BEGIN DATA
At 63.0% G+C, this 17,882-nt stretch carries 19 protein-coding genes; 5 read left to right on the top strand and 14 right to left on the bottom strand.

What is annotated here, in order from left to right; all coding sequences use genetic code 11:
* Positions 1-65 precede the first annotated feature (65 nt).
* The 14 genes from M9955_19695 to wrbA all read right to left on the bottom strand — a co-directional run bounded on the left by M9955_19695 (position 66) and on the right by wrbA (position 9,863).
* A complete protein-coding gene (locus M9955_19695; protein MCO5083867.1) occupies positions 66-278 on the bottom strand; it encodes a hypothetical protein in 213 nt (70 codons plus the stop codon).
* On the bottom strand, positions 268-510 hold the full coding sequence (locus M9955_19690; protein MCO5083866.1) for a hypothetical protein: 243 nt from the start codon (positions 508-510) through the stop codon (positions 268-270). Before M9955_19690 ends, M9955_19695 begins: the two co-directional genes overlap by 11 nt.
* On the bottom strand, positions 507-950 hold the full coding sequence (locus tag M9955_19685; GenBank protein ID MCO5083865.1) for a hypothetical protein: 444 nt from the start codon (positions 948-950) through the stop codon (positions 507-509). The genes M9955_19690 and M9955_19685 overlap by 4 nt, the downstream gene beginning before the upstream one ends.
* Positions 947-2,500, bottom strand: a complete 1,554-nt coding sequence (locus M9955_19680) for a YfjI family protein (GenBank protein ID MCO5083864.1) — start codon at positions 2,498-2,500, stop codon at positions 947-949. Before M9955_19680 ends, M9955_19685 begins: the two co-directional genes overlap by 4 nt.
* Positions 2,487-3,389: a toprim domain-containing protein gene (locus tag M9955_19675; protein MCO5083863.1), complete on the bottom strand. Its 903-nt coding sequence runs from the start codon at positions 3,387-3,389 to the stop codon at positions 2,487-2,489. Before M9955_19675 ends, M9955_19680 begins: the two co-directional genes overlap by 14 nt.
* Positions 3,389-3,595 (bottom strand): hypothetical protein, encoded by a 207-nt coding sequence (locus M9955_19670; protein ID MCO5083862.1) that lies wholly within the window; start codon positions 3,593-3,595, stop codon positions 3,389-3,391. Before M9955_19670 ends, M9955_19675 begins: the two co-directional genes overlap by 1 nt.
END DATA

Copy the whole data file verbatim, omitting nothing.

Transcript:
At 63.0% G+C, this 17,882-nt stretch carries 19 protein-coding genes; 5 read left to right on the top strand and 14 right to left on the bottom strand.

What is annotated here, in order from left to right; all coding sequences use genetic code 11:
* Positions 1-65 precede the first annotated feature (65 nt).
* The 14 genes from M9955_19695 to wrbA all read right to left on the bottom strand — a co-directional run bounded on the left by M9955_19695 (position 66) and on the right by wrbA (position 9,863).
* A complete protein-coding gene (locus M9955_19695; protein MCO5083867.1) occupies positions 66-278 on the bottom strand; it encodes a hypothetical protein in 213 nt (70 codons plus the stop codon).
* On the bottom strand, positions 268-510 hold the full coding sequence (locus M9955_19690; protein MCO5083866.1) for a hypothetical protein: 243 nt from the start codon (positions 508-510) through the stop codon (positions 268-270). Before M9955_19690 ends, M9955_19695 begins: the two co-directional genes overlap by 11 nt.
* On the bottom strand, positions 507-950 hold the full coding sequence (locus tag M9955_19685; GenBank protein ID MCO5083865.1) for a hypothetical protein: 444 nt from the start codon (positions 948-950) through the stop codon (positions 507-509). The genes M9955_19690 and M9955_19685 overlap by 4 nt, the downstream gene beginning before the upstream one ends.
* Positions 947-2,500, bottom strand: a complete 1,554-nt coding sequence (locus M9955_19680) for a YfjI family protein (GenBank protein ID MCO5083864.1) — start codon at positions 2,498-2,500, stop codon at positions 947-949. Before M9955_19680 ends, M9955_19685 begins: the two co-directional genes overlap by 4 nt.
* Positions 2,487-3,389: a toprim domain-containing protein gene (locus tag M9955_19675; protein MCO5083863.1), complete on the bottom strand. Its 903-nt coding sequence runs from the start codon at positions 3,387-3,389 to the stop codon at positions 2,487-2,489. Before M9955_19675 ends, M9955_19680 begins: the two co-directional genes overlap by 14 nt.
* Positions 3,389-3,595 (bottom strand): hypothetical protein, encoded by a 207-nt coding sequence (locus M9955_19670; protein ID MCO5083862.1) that lies wholly within the window; start codon positions 3,593-3,595, stop codon positions 3,389-3,391. Before M9955_19670 ends, M9955_19675 begins: the two co-directional genes overlap by 1 nt.